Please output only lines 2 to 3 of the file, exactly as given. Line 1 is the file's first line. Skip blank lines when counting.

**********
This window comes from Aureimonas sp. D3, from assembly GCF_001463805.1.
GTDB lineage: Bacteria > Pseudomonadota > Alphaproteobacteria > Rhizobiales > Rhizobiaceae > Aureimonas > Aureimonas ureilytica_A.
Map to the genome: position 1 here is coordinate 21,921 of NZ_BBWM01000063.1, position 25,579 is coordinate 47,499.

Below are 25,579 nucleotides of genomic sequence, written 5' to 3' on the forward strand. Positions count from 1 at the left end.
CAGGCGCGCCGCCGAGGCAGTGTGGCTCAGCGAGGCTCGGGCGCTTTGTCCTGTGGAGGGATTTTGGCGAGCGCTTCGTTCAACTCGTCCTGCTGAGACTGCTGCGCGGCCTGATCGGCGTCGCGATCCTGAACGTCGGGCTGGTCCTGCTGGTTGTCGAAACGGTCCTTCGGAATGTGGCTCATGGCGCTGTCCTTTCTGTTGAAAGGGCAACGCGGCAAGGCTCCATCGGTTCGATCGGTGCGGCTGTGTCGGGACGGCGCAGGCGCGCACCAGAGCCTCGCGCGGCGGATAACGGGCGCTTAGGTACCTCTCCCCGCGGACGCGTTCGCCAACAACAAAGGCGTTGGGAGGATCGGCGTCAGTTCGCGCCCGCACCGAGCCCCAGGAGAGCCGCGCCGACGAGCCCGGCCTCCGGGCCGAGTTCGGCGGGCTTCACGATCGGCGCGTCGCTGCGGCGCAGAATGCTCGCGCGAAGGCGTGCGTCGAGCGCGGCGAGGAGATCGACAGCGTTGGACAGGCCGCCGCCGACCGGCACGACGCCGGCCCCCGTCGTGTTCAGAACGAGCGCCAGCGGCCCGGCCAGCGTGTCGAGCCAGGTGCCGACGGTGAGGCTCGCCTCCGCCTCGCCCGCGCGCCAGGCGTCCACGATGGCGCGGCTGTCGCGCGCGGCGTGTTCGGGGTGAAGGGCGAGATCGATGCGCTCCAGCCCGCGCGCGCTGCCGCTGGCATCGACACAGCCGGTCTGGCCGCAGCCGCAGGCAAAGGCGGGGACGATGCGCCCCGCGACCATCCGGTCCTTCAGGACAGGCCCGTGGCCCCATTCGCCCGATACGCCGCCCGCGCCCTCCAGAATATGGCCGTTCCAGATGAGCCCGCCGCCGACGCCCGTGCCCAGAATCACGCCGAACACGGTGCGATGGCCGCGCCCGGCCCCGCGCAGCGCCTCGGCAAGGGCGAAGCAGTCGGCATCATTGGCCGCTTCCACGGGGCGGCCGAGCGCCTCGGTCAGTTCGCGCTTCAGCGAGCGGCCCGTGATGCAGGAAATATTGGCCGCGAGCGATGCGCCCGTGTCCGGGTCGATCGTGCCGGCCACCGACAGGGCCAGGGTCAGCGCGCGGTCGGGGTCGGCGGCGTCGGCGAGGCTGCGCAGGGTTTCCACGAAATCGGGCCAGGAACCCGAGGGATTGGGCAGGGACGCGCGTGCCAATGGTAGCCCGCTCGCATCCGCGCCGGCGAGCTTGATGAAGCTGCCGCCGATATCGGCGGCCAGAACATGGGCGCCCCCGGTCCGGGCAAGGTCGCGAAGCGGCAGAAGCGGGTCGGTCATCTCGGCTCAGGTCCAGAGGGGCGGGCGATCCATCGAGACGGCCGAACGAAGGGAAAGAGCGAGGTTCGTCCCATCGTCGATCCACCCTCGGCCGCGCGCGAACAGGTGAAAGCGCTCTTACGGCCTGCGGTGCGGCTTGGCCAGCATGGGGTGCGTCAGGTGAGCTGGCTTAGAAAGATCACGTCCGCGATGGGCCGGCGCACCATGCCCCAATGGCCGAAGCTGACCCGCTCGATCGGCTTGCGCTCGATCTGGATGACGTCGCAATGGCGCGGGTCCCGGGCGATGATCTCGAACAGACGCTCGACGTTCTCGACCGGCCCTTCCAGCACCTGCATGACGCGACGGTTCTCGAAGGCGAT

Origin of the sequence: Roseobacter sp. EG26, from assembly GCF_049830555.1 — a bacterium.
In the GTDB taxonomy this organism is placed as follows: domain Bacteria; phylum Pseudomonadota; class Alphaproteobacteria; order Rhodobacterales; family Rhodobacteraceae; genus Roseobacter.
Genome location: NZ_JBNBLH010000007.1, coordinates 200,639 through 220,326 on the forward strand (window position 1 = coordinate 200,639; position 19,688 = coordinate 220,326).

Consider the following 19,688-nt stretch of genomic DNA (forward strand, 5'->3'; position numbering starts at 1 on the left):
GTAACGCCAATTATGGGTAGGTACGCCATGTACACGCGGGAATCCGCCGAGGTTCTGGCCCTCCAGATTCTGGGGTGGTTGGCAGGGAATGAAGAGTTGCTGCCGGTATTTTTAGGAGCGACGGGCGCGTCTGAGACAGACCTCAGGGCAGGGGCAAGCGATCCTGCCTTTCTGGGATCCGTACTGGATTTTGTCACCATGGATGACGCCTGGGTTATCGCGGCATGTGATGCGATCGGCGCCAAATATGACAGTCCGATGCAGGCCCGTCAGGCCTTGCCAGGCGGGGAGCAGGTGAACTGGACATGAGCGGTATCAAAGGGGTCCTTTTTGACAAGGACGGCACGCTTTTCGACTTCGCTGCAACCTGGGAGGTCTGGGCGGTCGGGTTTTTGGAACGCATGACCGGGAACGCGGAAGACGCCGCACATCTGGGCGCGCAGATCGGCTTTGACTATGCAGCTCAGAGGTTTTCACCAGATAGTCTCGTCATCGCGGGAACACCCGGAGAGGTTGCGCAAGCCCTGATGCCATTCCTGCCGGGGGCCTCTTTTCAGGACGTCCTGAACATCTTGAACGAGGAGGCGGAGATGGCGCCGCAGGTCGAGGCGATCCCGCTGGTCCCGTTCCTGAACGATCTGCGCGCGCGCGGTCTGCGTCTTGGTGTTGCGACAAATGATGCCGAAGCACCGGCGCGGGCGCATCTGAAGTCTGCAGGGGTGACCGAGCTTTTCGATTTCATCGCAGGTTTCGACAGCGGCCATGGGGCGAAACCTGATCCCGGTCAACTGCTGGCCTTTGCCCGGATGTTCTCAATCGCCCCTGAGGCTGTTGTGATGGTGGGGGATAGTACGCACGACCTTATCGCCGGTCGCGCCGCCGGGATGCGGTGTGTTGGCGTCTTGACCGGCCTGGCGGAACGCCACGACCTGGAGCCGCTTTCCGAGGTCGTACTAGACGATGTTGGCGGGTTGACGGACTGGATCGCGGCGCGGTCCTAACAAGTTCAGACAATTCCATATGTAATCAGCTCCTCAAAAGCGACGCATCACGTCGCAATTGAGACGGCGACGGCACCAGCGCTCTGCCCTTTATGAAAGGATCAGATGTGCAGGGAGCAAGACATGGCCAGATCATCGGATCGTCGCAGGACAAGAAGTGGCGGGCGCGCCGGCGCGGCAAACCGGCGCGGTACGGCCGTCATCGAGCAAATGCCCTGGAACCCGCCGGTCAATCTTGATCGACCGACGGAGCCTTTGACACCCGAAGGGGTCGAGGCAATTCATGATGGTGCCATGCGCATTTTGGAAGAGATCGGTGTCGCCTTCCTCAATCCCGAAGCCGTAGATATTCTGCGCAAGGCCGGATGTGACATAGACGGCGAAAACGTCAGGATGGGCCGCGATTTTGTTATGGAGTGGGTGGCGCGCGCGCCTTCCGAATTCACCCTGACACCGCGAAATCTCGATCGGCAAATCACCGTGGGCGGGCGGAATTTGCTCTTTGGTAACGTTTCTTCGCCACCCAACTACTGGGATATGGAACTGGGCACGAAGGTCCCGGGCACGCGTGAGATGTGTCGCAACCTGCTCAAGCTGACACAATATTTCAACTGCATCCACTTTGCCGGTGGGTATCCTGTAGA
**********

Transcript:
GTDB lineage: Bacteria > Pseudomonadota > Alphaproteobacteria > Rhizobiales > Rhizobiaceae > Aureimonas > Aureimonas ureilytica_A.
Map to the genome: position 1 here is coordinate 21,921 of NZ_BBWM01000063.1, position 25,579 is coordinate 47,499.